Paediatric Radiology

Case 8 :  

A 9-year-old male presents with headaches and vomiting. Papilloedema was noted on clinical examination. MRI brain has been performed. 
What is the diagnosis?

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Findings reveal an intra-ventricular mass lesion, in the atria of the right lateral ventricle with intermediate signals on T1 and T2 W images. Curvilinear areas of signal void are seen, indicating tumoral vessels. Obstructive hydrocephalus is noted.


Choriod Plexus Papilloma



Choroid plexus papillomas are rare tumors of neuroectodermal origin, representing 0.5 to 0.6% of all intracranial neoplasms. They occur predominantly in the first decade of life, especially in the first two years. Choroid plexus papillomas bulge into the ventricular cavity and are therefore primarily intraventricular.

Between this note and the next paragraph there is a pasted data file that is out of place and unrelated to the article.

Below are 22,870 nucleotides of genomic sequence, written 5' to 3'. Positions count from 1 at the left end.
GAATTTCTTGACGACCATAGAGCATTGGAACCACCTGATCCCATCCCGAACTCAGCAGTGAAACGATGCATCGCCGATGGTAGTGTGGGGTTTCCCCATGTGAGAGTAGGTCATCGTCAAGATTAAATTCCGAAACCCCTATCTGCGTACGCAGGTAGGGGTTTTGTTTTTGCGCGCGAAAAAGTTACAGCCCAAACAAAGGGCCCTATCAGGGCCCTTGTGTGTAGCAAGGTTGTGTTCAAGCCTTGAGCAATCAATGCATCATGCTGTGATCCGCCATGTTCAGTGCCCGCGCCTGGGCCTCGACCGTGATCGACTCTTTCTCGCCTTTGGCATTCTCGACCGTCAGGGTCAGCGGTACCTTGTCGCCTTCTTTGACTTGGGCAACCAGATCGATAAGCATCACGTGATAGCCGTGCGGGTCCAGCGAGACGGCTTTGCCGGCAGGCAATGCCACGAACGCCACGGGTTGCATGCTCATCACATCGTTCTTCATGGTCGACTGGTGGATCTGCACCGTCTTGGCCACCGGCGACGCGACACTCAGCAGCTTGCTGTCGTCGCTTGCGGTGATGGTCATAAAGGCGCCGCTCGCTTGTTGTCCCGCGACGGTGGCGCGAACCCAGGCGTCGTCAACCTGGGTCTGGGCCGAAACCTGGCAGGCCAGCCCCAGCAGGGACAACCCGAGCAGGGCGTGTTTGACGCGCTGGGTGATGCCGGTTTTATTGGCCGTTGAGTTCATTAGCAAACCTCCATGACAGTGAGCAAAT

The most common site of origin in the pediatric age group is within the atria of the lateral ventricles, and in adults within the fourth ventricle. These tumors usually do not invade the brain.

Imaging Findings

On CT scan the typical choroid plexus papilloma appears as a well marginated, smooth or lobulated iso- or high-density mass protruding into the lumen of the ventricle with strong contrast enhancement. This marked homogeneous enhancement is related to the highly vascular nature of the tumor. Tumoral calcifications are uncommon in the pediatric age group.

The MRI characteristics are intermediate on T1- and intermediate or increased signal intensity on T2-weighted images. There may be areas of internal signal void, predominantly curvilinear, indicating enlarged intratumoral vessels. MRI is superior to CT in assessing intraventricular location and extension of the tumor.


Dr. Ashok Raghavan, Manipal Hospital, Bangalore